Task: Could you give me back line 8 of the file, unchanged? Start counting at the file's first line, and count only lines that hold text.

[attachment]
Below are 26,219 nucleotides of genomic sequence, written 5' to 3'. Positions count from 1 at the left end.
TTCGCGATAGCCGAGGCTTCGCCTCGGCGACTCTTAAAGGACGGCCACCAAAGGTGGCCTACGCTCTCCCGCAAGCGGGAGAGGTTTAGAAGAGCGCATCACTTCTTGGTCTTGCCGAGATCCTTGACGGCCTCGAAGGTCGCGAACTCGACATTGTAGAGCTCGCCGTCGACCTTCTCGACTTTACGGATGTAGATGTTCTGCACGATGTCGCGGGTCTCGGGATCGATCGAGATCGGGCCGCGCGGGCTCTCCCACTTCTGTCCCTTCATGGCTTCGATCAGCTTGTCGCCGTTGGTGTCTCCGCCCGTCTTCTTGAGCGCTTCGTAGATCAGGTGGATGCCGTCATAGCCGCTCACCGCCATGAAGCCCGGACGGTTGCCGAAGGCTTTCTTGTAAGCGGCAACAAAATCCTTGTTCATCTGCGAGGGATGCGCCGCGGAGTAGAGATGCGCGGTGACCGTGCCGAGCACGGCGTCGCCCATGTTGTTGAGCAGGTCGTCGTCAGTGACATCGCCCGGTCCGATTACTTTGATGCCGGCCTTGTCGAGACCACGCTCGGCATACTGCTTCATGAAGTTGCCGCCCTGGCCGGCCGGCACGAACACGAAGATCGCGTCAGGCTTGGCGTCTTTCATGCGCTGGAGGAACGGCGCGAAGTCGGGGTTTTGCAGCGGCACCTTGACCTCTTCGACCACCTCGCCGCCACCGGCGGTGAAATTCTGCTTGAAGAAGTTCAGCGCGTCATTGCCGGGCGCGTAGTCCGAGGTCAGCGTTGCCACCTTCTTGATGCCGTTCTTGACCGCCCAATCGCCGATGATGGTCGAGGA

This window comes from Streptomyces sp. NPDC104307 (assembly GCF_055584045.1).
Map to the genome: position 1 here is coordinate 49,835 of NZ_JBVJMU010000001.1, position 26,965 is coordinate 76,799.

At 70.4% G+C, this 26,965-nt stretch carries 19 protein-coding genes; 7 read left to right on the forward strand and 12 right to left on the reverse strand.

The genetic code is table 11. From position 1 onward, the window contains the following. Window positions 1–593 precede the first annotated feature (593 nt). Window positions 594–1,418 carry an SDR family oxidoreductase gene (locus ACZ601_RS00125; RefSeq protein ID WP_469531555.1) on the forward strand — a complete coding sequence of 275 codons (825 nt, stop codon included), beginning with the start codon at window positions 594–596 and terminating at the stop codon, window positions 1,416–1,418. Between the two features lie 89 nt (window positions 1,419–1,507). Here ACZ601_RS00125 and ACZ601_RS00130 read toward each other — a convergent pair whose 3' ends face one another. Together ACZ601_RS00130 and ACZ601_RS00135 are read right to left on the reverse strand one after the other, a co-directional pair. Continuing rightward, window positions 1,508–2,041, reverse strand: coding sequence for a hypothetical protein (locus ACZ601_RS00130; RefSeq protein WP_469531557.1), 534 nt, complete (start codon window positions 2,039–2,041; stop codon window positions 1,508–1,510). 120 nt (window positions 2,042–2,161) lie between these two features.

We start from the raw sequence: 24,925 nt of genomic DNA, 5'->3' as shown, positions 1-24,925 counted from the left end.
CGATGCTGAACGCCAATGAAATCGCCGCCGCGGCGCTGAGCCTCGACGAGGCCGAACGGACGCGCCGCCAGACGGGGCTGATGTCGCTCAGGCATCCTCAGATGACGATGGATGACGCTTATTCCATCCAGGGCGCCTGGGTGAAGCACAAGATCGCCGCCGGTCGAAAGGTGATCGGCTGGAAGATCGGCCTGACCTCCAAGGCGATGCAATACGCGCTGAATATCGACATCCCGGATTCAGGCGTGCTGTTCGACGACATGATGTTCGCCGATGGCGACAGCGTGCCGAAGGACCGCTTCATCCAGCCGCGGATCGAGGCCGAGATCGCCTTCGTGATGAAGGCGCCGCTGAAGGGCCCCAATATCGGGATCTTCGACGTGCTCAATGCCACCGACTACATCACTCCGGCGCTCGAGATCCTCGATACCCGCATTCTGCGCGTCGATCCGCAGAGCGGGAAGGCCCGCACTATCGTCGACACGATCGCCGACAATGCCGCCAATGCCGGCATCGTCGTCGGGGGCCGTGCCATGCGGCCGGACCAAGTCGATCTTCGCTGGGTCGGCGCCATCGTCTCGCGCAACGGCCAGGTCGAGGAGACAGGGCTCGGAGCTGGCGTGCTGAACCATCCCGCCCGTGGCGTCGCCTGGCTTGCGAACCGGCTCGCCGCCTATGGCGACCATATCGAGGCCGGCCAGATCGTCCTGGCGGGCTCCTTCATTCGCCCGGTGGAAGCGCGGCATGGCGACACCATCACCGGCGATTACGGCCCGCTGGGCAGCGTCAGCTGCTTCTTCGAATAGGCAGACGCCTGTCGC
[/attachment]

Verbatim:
CGATGCTGAACGCCAATGAAATCGCCGCCGCGGCGCTGAGCCTCGACGAGGCCGAACGGACGCGCCGCCAGACGGGGCTGATGTCGCTCAGGCATCCTCAGATGACGATGGATGACGCTTATTCCATCCAGGGCGCCTGGGTGAAGCACAAGATCGCCGCCGGTCGAAAGGTGATCGGCTGGAAGATCGGCCTGACCTCCAAGGCGATGCAATACGCGCTGAATATCGACATCCCGGATTCAGGCGTGCTGTTCGACGACATGATGTTCGCCGATGGCGACAGCGTGCCGAAGGACCGCTTCATCCAGCCGCGGATCGAGGCCGAGATCGCCTTCGTGATGAAGGCGCCGCTGAAGGGCCCCAATATCGGGATCTTCGACGTGCTCAATGCCACCGACTACATCACTCCGGCGCTCGAGATCCTCGATACCCGCATTCTGCGCGTCGATCCGCAGAGCGGGAAGGCCCGCACTATCGTCGACACGATCGCCGACAATGCCGCCAATGCCGGCATCGTCGTCGGGGGCCGTGCCATGCGGCCGGACCAAGTCGATCTTCGCTGGGTCGGCGCCATCGTCTCGCGCAACGGCCAGGTCGAGGAGACAGGGCTCGGAGCTGGCGTGCTGAACCATCCCGCCCGTGGCGTCGCCTGGCTTGCGAACCGGCTCGCCGCCTATGGCGACCATATCGAGGCCGGCCAGATCGTCCTGGCGGGCTCCTTCATTCGCCCGGTGGAAGCGCGGCATGGCGACACCATCACCGGCGATTACGGCCCGCTGGGCAGCGTCAGCTGCTTCTTCGAATAGGCAGACGCCTGTCGC